Top security tips to Protect your device

Top security tips for your device

One of the most frequently asked questions we get in Computerology is how to best protect your computers and / or devices against malware and theft.

In an age where people carry their most precious and sensitive information – both financial and personal – on a mobile device, it is important that these devices are as secure as possible.

We have compiled a list of the top things you can do to protect your device, and yourself against hackers and thieves alike.


  • Let’s start at the beginning – password protection. It seems obvious, but most people only have the very basic 4-digit passcode protection set-up enabled on their devices when in fact, on Apple devices you can set it to up to 6 digits and on Android, you can have up to 16 digits in your code.
  • You can also passcode enable individual apps so that if hackers do manage to work out your code, they will have their work cut-out trying to access any further information if you have each app password enabled.
  • When creating a passcode or password for your device – be it a PC, laptop or mobile device – don’t make it obvious. It should not be 1234 or 0000 or Password123 – please don’t let it be Password123! You need to make the process as difficult as possible for anyone trying to access your information. They’ll start with the obvious and go from there!
  • If you have several different passwords and are having trouble remembering them all, you can use a service like 1Password to help – it’s a platform that stores all of your passwords in one place.

Set up encryption and remote wipe

  • If your phone is lost or stolen, you should be able to wipe it remotely. Remote wipe is a security feature that allows a network administrator or device owner to send a command to a computing device and delete data. Find out how here: (Link to separate blog about how to do this).
  • Ensure encryption is enabled on your device. Find out how here.
  • Don’t fall for a scam. We all get the emails – we’ve won the lotto or a relation we never knew existed has bequeathed a fortune to us – and we always wonder ‘who could fall for that?’ but people do, and scams are becoming more sophisticated and believable. So what should you look out for?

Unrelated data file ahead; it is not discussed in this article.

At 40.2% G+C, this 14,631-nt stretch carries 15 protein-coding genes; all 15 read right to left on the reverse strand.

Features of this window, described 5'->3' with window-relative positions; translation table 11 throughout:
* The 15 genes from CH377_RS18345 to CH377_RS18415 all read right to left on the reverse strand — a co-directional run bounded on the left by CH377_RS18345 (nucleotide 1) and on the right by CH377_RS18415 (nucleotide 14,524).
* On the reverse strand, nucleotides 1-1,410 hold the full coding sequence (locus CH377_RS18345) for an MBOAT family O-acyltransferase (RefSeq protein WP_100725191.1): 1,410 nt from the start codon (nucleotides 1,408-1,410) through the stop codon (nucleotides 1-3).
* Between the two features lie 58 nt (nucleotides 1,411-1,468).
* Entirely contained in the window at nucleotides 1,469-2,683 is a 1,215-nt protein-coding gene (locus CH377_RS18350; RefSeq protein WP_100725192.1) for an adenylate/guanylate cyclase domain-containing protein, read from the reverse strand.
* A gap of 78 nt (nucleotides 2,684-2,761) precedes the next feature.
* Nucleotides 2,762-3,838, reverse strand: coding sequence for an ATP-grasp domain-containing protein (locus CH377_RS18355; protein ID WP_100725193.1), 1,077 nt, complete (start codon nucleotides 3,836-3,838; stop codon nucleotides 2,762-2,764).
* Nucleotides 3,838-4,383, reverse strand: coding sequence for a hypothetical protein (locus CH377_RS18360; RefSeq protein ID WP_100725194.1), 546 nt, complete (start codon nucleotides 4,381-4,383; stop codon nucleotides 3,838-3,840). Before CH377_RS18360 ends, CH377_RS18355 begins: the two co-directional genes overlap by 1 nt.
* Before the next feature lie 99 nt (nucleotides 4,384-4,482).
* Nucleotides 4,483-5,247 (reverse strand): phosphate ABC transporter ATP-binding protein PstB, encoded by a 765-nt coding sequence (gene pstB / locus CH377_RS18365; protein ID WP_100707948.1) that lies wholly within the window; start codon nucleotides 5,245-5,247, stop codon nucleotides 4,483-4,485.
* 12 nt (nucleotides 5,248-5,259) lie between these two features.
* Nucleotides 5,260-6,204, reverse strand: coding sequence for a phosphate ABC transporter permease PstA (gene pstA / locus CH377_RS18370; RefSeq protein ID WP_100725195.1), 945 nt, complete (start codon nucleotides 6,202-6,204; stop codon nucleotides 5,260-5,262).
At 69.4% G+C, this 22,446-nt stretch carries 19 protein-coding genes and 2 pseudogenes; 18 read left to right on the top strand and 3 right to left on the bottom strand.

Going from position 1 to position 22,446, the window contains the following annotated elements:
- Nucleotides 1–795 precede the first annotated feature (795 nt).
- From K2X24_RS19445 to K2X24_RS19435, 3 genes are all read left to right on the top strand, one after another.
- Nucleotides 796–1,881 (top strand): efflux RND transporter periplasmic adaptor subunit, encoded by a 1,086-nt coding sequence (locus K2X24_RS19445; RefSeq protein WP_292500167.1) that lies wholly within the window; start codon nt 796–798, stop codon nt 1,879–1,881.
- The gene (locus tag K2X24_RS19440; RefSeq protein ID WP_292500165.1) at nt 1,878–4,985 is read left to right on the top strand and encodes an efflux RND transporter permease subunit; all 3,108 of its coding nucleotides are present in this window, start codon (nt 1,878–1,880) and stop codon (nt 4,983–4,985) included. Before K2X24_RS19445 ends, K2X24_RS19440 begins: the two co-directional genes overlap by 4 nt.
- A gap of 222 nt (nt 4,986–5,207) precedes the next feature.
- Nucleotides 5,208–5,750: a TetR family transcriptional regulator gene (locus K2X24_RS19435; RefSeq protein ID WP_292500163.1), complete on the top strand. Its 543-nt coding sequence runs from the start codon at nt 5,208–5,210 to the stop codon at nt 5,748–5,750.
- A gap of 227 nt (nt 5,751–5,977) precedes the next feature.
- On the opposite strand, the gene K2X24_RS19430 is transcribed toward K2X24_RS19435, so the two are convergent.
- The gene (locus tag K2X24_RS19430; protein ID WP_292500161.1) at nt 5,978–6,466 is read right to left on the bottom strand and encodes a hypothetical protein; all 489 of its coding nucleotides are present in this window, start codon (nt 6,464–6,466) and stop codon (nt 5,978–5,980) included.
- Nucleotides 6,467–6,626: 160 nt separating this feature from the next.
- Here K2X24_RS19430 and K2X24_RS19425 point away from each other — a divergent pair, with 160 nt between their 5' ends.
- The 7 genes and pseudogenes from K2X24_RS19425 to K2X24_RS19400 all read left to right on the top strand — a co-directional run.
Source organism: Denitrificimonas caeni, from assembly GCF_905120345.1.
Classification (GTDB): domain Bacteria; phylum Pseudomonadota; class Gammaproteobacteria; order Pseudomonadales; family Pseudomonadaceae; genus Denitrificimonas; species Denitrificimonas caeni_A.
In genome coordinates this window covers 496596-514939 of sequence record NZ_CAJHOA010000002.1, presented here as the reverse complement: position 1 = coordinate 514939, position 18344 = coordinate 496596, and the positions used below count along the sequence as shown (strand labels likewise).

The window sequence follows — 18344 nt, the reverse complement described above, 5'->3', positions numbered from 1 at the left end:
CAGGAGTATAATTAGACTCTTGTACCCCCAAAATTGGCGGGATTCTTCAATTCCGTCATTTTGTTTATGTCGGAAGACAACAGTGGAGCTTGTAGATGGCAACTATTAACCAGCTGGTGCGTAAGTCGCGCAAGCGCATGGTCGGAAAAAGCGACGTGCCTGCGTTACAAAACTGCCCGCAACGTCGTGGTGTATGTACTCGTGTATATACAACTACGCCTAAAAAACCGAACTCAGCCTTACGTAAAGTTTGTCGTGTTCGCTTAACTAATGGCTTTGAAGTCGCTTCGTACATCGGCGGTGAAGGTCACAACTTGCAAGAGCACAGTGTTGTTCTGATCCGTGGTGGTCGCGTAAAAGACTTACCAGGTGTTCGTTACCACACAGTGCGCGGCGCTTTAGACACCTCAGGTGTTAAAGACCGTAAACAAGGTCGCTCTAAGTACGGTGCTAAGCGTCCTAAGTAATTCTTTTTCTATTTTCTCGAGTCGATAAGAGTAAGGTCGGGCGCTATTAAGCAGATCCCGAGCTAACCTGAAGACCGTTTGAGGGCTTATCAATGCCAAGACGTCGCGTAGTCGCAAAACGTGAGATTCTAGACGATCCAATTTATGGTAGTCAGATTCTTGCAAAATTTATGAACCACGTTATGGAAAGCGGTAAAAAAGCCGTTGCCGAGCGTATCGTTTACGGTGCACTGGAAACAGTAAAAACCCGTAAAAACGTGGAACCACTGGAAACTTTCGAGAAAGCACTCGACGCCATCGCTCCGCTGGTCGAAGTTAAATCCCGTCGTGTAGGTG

– Any email looking for account details, credit card details, personal information or other confidential information.
    – Emails from banks that are looking for you to submit personal information. Call your bank if you receive one.
    – Something that says you have won a prize or draw.
    – Something that is written looking for an urgent response.
  • Read our blog on how to protect against phishing scams.

There’s an app for that

There are apps for everything from tracking your health to financial advice to meditation or music. In 2017, mobile apps accounted for almost half of global internet traffic. So, if you are downloading an app, be sure that you are getting it from a trusted source. All apps on Google’s Play Store and the Apple’s App Store are verified by them so they can stand-over their authenticity as non-malicious apps.

Avoid using public Wi-Fi

We’ve all done it – using public Wi-Fi is very tempting as you sip your cappuccino in a local coffee shop but be aware that it is not secure and you could be hacked. Never access bank details or enter confidential information while on public Wi-Fi.

Cover up

It might seem like an extreme measure but covering your lens and mic on your laptop and mobile devices could be worth it. We all remember back in 2016 when it was discovered that Mark Zuckerberg covers them on his devices and James Comey, Director of the FBI famously said, “I saw somebody smarter than I am who had a piece of tape over their camera” and decided to follow-suit. And yes – both Comey and Zuckerberg probably have more to protect than the average Joe Soap – but you can’t be too careful when it comes to your personal security as Aoife Crowley discovered. You can get a lens cover (or a roll of tape!) for a few quid, and we reckon it’s worth the investment.


If you are unfortunate enough to be hacked or have your device stolen, it is bad enough without losing the entire contents of it too. All of your contacts, photos and messages can be lost in a split second. If you have backed-up your device all of this can retrieved and at least the only thing that is lost is the device itself. For advice on how to back-up your device, click here. (Links to blog on backing up android and iOS devices.)

If you have any concerns relating to the security of your devices, contact us in Computerology. We’d be happy to help.

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